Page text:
Budget may cause Air Force to postpone programs, not hire 4,000 airmen
The Air Force would be forced to postpone dozens of programs and not add 4,000 airmen to its ranks if federal lawmakers fail to pass a defense spending bill and keep funding where it is now for the next year, top-ranked leaders said Monday.
"If we don't get a budget, it's going to affect lots and lots of programs," Secretary of the Air Force Deborah Lees James said Monday at a State of the Air Force press conference with Gen. Mark Welsh, the service branch's chief of staff.
Without a spending bill, as many as 50 programs might be affected, James said. Those cross the spectrum of fighter, bomber and cargo plane modifications to launch dates for satellites, the Air Force said.
The military branch also hoped to add more airmen to bulk up areas such as cyber and nuclear forces. It would argue to avoid cuts to personnel, but James said everything would be on the table if the budget doesn't rise.
Congress has an Oct. 1 deadline to pass a defense spending bill, the date the 2016 fiscal year begins and sequestration, or automatic spending reductions, would return under the Budget Control Act of 2011.
If congressional leaders vote to keep spending levels consistent with this year rather than pass a new spending bill, the Air Force could buy no more F-35 Joint Strike Fighters and upgraded C-130 transport planes next fiscal year than it did this year, Welsh said at the press conference, live-streamed from the Pentagon.
The need to modernize the Air Force was "imperative," he said.
"We're at the point where we have trouble having enough funding and aircraft to keep our air crews trained," Welsh said.
"The idea that we would run a Formula One or a NASCAR race with a car built in 1962 is ridiculous," the four-star general added. "But we're going to war with airplanes built in 1962. We have got to modernize the Air Force."
James also announced Air Force civilian employees for the first time will be able to file both restricted and unrestricted reports with sexual assault response coordinators at bases around the world.
Before the change, only civilian employees stationed overseas, and their dependents age 18 or older, could use sexual assault response coordinators services if they filed an unrestricted report, according to the Air Force.
An unrestricted report allows for prosecution of an alleged perpetrator. Restricted reports place an assault on file, but do not seek prosecution.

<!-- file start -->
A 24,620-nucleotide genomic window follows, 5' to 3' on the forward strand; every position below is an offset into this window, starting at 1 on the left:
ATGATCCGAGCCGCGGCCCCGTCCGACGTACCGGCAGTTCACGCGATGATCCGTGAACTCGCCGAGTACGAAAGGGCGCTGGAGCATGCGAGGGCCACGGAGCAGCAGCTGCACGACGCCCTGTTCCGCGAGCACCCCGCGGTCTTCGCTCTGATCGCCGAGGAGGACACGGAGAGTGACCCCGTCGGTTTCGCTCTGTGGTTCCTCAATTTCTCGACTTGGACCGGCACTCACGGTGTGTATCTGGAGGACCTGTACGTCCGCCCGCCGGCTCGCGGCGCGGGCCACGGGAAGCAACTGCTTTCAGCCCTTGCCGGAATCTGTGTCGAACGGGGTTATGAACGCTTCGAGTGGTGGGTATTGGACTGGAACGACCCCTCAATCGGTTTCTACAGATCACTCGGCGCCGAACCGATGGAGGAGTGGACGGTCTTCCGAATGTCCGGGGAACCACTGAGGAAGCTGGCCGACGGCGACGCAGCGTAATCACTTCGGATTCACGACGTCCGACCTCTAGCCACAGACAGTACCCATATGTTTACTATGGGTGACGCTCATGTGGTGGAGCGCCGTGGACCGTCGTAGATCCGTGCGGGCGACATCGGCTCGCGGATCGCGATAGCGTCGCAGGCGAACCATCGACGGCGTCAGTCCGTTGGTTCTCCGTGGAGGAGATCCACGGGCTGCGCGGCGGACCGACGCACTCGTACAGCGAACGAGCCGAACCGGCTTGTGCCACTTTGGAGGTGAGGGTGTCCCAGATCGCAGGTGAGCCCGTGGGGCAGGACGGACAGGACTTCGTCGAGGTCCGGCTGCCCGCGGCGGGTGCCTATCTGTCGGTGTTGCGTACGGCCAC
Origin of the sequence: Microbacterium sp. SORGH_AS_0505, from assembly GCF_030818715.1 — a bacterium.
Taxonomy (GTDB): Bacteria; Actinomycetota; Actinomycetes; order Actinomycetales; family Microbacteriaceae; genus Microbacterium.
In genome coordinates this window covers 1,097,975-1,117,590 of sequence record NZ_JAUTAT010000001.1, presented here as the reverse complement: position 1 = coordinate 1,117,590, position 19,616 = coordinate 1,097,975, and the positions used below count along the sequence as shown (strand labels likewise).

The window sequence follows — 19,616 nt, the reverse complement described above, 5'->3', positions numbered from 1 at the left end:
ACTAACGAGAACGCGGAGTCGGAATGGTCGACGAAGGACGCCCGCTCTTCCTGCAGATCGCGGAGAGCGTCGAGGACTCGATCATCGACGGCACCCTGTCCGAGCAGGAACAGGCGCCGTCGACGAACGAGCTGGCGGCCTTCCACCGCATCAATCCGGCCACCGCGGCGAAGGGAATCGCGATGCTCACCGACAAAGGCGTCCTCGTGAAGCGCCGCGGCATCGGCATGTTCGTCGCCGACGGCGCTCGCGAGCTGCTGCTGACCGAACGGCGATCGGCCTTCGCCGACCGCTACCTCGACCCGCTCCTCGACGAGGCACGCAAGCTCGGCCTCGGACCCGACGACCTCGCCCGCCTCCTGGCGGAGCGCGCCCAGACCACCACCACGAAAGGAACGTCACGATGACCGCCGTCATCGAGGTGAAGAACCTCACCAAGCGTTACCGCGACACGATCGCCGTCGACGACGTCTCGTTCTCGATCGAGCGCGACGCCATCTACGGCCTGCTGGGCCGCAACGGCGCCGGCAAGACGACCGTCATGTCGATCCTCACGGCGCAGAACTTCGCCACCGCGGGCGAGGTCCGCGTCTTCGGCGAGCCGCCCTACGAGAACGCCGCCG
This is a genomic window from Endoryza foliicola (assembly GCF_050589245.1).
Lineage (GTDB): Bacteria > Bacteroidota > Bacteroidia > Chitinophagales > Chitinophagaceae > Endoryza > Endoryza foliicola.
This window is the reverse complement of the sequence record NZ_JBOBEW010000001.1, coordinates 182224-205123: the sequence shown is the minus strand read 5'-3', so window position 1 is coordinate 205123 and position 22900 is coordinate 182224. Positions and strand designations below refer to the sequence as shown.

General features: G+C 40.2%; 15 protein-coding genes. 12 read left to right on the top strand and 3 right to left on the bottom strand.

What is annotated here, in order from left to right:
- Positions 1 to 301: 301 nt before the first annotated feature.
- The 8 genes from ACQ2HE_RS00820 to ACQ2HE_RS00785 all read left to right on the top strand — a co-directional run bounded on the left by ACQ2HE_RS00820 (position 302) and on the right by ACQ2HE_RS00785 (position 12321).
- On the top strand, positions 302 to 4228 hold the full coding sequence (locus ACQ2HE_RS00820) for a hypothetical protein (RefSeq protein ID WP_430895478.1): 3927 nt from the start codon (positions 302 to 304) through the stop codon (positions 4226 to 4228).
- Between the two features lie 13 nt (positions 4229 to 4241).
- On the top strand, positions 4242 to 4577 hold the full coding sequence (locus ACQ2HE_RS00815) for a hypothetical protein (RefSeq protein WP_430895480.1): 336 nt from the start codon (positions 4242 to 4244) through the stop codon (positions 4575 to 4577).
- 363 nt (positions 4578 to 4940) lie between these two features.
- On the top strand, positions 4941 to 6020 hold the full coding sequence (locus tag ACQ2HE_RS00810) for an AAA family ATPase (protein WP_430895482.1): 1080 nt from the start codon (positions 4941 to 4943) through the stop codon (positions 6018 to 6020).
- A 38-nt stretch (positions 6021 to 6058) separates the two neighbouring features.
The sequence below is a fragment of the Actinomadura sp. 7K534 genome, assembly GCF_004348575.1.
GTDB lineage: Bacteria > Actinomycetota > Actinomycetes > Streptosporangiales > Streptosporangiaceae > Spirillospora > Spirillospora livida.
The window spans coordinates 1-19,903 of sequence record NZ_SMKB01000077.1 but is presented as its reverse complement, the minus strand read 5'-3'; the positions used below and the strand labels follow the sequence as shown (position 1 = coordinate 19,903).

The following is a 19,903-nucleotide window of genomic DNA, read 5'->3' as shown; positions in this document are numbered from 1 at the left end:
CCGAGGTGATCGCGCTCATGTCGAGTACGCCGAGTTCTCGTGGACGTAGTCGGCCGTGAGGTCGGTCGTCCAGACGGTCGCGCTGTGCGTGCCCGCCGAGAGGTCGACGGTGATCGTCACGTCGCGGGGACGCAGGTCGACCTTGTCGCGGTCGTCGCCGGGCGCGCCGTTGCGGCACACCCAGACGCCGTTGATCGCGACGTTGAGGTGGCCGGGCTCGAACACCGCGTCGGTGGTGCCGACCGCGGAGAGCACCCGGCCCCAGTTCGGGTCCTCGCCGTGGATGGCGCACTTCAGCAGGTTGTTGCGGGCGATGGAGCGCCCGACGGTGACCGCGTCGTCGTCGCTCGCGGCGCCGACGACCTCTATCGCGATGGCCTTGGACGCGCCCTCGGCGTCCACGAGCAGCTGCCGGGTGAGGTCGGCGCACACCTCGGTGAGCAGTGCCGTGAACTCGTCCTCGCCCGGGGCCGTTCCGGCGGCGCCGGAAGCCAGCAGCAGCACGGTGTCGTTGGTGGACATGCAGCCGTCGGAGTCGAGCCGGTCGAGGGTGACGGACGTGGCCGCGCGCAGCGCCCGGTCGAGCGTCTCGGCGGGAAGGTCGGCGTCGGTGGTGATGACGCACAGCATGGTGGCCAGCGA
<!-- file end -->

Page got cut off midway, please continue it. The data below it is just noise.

Don Christensen, president of the advocacy group Protect Our Defenders and a former Air Force chief prosecutor, said in a statement to this newspaper the military had "ignored the plight of thousands of civilians who are victimized every year."
"They have failed to include civilians in their survey of sexual assault," he added. "It took (New York Democratic) Senator (Kirsten) Gillibrand's extraordinary effort to overcome the Pentagon's unwillingness to disclose assaults on individual bases. It is high time they took this one step towards transparency and support for victims, but more needs to be done."
In other areas:
Welsh acknowledged the Air Force will rely more on civilian contractors to operate drone missions. However, he said, they will be restricted to intelligence missions and not target enemy troops.
- The Air Force's aerial bombardment in Iraq and Syria against the Islamic State had pushed the militants back in a quarter or more of the areas the fighters occupied in Iraq, James said. The Air Force has counted 48,000 sorties in Operation Inherent Resolve in the year since it began, she said.
- "The precision that we have used in this campaign is unprecedented," James said, but added "… Air power can and has done a lot of things but it cannot hold territory and it cannot govern territory."
- Ground troops and political leaders in Iraq must work toward a solution, she said.
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